- For further information see: here (UK Guidance), here (EU Brexit Notice to Stakeholders), here (EU Directive on Copyright in the Digital Single Market ) and here (EU Directive on Copyright relating to Online Transmissions and Retransmissions of TV and Radio Content)
Exhaustion of Intellectual Property Rights
- Under EU law, once IP-protected goods have been put on the market anywhere in the European Economic Area (EEA) by, or with the consent of, the IP-owner, the IP-owner can no longer prevent those same goods from being re-sold anywhere in the EEA: so their IP rights in those goods are said to have been ‘exhausted’
- During the transition period, the UK remains fully part of the existing EEA-wide exhaustion regime. But when the transition period comes to an end, the UK will no longer be treated as being in the EEA, and so the fact that IP-protected goods have been put on the market in the UK will not exhaust the rights of IP-owners in the EEA
What are the key changes and what actions can be taken?
- Once the transition period comes to an end, the rights of IP-owners in the EEA will no longer be exhausted by goods being put on the market in the UK, and so their rights will still be enforceable against such goods if they are ‘parallel’ imported from the UK into the EEA
- Action: Such exports from the UK into the EEA are likely to need a licence from the rights-owners in the EEA; for some businesses, it may make more sense to conduct such cross-border buying and selling from a base in a continuing EEA member country (rather than the UK) after the transition period ends
- By contrast, the UK has indicated that it will (at least for the time being) continue to recognise EEA exhaustion after the implementation period end date; so the rights in IP-protected goods first placed on the EEA market by, or with the consent of, the right holder would continue to be considered exhausted in the UK, allowing – for the time being – continued ‘parallel importation’ from the EEA into the UK
- For further information see: here (UK Guidance)
- Brexit will have minimal effect on patents in the United Kingdom. Thus, the UK will remain part of the European Patent Organisation (EPO) after exiting the EU, because the EPO is not a European Union institution. European Patent Attorneys based in the UK will continue to represent their domestic and overseas clients before the European Patent Office, and the UK can continue to be designated in European patent applications. Similarly, the UK’s participation in the International (PCT) patent system will be unaffected, with UK patent protection continuing to be available via the PCT through UK national and EPO regional designations
- Regarding the Unified Patent Court and Unitary Patent system, the UK government has now withdrawn its ratification of the UPCA meaning that the UK will not be taking part in the system. The UPC start date is still uncertain, being dependent upon ratification by the German government, following the successful challenge in the German constitutional court to the legislation required to ratify the UPCA. The German government will need to propose new legislation to ratify the UPC, which will again be subject to possible further constitutional challenges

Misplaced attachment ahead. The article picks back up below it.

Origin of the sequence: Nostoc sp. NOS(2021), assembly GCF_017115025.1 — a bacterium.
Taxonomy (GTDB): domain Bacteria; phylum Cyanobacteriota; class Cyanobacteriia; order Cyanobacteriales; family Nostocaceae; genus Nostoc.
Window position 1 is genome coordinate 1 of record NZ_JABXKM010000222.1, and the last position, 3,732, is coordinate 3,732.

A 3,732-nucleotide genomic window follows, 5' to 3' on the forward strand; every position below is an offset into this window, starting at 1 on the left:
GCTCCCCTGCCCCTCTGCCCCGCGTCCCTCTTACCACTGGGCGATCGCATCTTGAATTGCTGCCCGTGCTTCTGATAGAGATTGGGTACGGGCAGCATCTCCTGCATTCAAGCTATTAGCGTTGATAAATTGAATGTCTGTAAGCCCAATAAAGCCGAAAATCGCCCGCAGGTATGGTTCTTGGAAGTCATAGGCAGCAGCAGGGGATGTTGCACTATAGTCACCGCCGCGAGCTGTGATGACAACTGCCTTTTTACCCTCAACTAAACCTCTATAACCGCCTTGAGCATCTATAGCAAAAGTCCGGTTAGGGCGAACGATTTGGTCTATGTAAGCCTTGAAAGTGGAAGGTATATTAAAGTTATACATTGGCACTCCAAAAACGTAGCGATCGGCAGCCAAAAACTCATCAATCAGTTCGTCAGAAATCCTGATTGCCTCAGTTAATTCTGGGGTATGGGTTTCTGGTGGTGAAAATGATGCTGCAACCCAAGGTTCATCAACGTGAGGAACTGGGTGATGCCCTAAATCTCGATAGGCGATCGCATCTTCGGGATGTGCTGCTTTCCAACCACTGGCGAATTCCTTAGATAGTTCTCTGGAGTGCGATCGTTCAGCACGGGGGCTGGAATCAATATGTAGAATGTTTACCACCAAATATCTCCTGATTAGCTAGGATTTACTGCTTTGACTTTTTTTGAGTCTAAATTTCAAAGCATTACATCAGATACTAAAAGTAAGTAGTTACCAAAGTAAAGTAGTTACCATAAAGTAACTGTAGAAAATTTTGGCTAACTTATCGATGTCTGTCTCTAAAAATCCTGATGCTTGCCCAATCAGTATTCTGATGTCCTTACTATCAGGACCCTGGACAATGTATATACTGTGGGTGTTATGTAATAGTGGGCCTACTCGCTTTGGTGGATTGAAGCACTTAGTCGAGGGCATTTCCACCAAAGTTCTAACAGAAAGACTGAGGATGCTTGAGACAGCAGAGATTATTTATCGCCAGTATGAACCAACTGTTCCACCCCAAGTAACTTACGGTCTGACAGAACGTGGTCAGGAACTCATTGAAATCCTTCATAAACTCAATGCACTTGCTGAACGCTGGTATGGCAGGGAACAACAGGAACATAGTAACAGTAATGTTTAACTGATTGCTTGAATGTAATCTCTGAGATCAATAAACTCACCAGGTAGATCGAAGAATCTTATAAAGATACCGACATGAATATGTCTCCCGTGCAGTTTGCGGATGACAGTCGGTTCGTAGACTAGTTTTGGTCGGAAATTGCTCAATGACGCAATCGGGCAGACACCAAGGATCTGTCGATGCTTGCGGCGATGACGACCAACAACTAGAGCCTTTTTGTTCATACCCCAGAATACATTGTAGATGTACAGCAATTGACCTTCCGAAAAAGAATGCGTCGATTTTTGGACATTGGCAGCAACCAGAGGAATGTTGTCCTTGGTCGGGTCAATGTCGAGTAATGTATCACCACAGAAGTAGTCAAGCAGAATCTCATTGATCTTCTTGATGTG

- Supplementary Protection Certificates for pharmaceutical and plant protection products granted prior to the end of the transition period will be unaffected, and applications for SPCs pending at the UK Intellectual Property Office will be treated as before with no need to refile. After that, SPCs will be applied for in the same way as before: the product in question must be protected by a patent which is in force in the UK and covered by a marketing authorisation which allows the product to be sold in the UK at the time of applying. The marketing authorisation may be granted by the Medicines and Healthcare products Regulatory Agency, or the European Medicines Agency. Authorisations from the EMA will be converted to equivalent UK authorisations at the end of the implementation period
- For further information see: here (UK Guidance)
IP Litigation and EU Court of Justice Case-law
- After the end of the transition period, UK courts will no longer be able to adjudicate on EU trade marks or designs (except in certain proceedings that are already under way) and will not be able to issue EU-wide injunctions.Likewise, pan-EU injunctions granted by EU courts in post-transition period proceedings will not apply to the UK.
- Pan-EU injunctions granted by EU Courts before the end of the transition period will continue to apply to comparable UK trade marks and designs after the end of the transition period
- Any cases relating to EU registered trade marks or designs ongoing in the UK courts on 1 January 2021 will continue to be heard as if the UK were still an EU Member State, but remedies granted by the court will apply to the comparable/re-registered UK rights only
- Action: Rightsholders with ongoing litigation should assess whether they will be able to obtain their desired remedies through existing proceedings. Those seeking an injunction in the UK after the end of the transition period will need to apply to the UK courts, even if proceedings are also ongoing in an EU Member State. Likewise, those seeking an EU-wide injunction after the implementation period end date will need to issue proceedings in an EU Member State, even if UK proceedings are also ongoing